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Girls’ excitement at robotics competition a victory

By Jake Sticka

Clad in uniform white, The Frostbytes claimed their trophy with a gleeful skip at the sixth-annual FIRST Lego League (FLL) tournament held at the Preuss School on Nov. 22. Despite the hardware not being for winning the tournament, the youthful exuberance with which the six women embraced the symbol of their advancement in an engineering competition represented a victory itself.

The tournament, designed by FIRST (For Inspiration and Recognition of Science and Technology) and The Lego Group for students ages nine to 14, attracted 36 teams and an estimated 700 people for a day of robotic competition.

The 18 highest finishing teams were qualified to compete in December at Legoland to be crowned the Southern California champion of FLL. The Frostbytes, who finished 23rd, were only qualified through a caveat of being the highest finishing team from the host school. This fact did not, however, diminish the joy which the all-girls team felt.

“In a month, we’ll be more than ready for Legoland,” Frostbyte member Suzanna Desea said.

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In order to be successful in the competition, a number of engineering skills had to be applied to this year’s environmentally-themed game board. With this board, the students’ pre-programmed, autonomous robots were asked to score points via several unique missions, running the gamut from pushing balls to delivering polar bears to ice caps.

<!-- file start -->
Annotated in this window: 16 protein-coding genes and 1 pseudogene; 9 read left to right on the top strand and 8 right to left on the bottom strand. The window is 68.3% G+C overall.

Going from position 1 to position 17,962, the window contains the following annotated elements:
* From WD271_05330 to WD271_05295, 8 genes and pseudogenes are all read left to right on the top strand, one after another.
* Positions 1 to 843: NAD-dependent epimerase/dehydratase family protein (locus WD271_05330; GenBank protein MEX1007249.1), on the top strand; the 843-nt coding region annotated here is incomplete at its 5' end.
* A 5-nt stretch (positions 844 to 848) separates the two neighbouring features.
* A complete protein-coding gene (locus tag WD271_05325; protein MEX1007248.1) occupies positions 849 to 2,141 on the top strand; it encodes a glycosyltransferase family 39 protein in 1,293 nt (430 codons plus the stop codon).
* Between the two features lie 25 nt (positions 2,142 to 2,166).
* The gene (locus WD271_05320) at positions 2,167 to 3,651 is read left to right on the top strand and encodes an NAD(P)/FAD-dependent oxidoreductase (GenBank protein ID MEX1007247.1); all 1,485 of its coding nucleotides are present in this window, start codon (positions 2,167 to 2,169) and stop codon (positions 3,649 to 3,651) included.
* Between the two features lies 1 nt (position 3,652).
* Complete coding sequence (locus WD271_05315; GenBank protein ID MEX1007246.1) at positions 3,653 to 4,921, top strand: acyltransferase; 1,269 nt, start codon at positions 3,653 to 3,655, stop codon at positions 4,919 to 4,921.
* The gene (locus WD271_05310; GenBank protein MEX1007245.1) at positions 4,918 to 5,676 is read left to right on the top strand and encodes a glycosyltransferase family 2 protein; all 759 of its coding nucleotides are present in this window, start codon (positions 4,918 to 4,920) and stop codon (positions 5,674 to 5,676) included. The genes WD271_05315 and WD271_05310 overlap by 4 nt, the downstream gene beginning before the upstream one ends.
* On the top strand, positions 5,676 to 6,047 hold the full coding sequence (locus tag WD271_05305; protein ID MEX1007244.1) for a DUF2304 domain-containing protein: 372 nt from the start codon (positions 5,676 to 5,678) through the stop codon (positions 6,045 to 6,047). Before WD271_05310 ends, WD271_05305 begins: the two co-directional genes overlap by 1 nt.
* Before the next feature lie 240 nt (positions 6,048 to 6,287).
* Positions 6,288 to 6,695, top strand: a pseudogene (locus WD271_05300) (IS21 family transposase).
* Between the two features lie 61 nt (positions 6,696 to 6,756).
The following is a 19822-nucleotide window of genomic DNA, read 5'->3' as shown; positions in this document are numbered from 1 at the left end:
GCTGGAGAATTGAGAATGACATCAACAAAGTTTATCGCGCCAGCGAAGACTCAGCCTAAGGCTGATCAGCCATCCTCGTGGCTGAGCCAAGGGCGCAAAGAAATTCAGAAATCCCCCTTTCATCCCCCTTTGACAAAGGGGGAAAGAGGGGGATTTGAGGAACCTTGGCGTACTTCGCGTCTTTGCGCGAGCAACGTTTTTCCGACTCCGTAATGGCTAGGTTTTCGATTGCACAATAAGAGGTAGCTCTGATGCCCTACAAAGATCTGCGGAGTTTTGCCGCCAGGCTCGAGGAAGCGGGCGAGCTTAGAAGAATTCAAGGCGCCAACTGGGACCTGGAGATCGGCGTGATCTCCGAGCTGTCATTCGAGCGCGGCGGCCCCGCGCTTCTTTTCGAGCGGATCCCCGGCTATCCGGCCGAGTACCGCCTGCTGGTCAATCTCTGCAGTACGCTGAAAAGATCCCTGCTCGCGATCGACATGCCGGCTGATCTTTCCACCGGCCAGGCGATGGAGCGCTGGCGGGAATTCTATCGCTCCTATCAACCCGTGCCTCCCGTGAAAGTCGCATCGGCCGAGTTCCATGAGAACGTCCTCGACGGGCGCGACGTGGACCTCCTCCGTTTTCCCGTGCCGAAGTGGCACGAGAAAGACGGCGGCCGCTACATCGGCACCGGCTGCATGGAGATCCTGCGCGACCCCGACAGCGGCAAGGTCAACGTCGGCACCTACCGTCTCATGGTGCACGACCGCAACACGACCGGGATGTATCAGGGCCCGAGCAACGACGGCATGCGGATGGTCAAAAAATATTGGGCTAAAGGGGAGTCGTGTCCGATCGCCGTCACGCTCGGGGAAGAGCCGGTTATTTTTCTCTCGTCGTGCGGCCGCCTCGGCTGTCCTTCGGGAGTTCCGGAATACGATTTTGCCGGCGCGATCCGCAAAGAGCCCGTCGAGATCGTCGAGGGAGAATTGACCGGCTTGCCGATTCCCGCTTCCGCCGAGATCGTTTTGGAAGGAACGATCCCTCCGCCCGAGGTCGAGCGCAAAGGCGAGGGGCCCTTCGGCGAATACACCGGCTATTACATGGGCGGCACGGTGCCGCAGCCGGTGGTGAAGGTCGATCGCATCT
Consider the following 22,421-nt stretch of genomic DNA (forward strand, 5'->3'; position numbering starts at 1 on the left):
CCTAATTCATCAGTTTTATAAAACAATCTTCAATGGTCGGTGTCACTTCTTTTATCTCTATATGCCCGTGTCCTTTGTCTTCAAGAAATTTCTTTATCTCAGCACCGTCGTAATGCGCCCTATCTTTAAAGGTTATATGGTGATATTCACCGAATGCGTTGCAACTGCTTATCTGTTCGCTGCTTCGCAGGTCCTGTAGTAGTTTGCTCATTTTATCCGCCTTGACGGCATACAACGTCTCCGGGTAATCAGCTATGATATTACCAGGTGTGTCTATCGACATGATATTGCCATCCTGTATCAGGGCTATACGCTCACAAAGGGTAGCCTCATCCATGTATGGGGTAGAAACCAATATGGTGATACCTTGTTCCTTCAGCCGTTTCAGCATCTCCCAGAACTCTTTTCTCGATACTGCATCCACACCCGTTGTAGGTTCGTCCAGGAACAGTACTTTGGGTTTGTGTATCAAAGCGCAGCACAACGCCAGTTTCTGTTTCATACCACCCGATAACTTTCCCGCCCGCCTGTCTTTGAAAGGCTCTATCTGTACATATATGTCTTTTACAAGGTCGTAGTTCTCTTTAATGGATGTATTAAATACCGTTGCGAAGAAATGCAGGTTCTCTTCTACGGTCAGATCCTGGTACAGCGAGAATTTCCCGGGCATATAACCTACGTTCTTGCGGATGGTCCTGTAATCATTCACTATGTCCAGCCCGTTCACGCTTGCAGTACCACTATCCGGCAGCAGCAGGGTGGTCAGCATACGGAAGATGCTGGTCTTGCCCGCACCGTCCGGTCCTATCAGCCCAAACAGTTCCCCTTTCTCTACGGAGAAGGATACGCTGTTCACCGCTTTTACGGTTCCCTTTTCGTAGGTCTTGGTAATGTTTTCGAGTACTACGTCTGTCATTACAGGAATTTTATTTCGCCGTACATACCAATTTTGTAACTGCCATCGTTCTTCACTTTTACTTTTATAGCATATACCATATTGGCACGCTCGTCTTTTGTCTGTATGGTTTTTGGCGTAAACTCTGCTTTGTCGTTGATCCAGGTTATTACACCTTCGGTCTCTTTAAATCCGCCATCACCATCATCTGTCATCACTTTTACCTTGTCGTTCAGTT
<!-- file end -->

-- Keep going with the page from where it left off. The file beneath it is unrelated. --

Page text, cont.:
"[The competition] taught me how important it is to program good,” seventh-grader Iman Usman said.

In an age where women account for only 25 percent of the country’s workforce in computer and math professions, 20 percent of our engineers, and only 10 percent of our tenured professors in math and science fields, such excitement in engineering need be valued.

Larry Summers, Secretary of the Treasury during Bill Clinton’s second-term, was recently passed up for the same post in Barack Obama’s cabinet due speculatively to feminist opposition stemming from his hypothesis that innate gender differences could be partially responsible for why more men than women succeed in math and science careers. Those comments, made in 2005 at National Bureau of Economic Research, would eventually lead to his ouster as Harvard’s president.

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In the same speech, however, Summers also raised a number of other points that our country should be using as a blueprint for rectifying this disproportion in female involvement. He called for further efforts in socialization for women in the sciences, as well as breaking education cycles that are friendlier to boys learning math and science.

Going forward, we should look to programs like FLL to do the heavy-lifting in this regard. If we are able to get women involved in robotics and the ilk early, before preconceptions and social expectations set in, the enthusiasm that they feel for these fields will not wear easily as time passes. The joy on the faces of the Frostbytes at their advancement will attest to that.

Jake Sticka, a senior at Preuss School UCSD, is editor-in-chief of the Preuss Insider.